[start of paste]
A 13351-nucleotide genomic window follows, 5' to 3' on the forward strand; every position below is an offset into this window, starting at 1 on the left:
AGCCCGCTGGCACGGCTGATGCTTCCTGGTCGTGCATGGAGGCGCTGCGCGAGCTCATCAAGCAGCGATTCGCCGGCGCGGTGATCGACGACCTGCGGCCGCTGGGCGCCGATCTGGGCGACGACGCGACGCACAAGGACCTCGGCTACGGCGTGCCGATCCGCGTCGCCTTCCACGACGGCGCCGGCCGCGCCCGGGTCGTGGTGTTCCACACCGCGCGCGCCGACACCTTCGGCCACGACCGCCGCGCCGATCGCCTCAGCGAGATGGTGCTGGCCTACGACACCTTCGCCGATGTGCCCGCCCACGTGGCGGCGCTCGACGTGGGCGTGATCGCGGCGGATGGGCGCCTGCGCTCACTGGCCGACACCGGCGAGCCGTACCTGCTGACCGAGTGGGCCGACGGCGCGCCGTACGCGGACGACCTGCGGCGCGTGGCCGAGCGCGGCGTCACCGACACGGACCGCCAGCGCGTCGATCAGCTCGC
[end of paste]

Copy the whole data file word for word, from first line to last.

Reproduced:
A 13351-nucleotide genomic window follows, 5' to 3' on the forward strand; every position below is an offset into this window, starting at 1 on the left:
AGCCCGCTGGCACGGCTGATGCTTCCTGGTCGTGCATGGAGGCGCTGCGCGAGCTCATCAAGCAGCGATTCGCCGGCGCGGTGATCGACGACCTGCGGCCGCTGGGCGCCGATCTGGGCGACGACGCGACGCACAAGGACCTCGGCTACGGCGTGCCGATCCGCGTCGCCTTCCACGACGGCGCCGGCCGCGCCCGGGTCGTGGTGTTCCACACCGCGCGCGCCGACACCTTCGGCCACGACCGCCGCGCCGATCGCCTCAGCGAGATGGTGCTGGCCTACGACACCTTCGCCGATGTGCCCGCCCACGTGGCGGCGCTCGACGTGGGCGTGATCGCGGCGGATGGGCGCCTGCGCTCACTGGCCGACACCGGCGAGCCGTACCTGCTGACCGAGTGGGCCGACGGCGCGCCGTACGCGGACGACCTGCGGCGCGTGGCCGAGCGCGGCGTCACCGACACGGACCGCCAGCGCGTCGATCAGCTCGC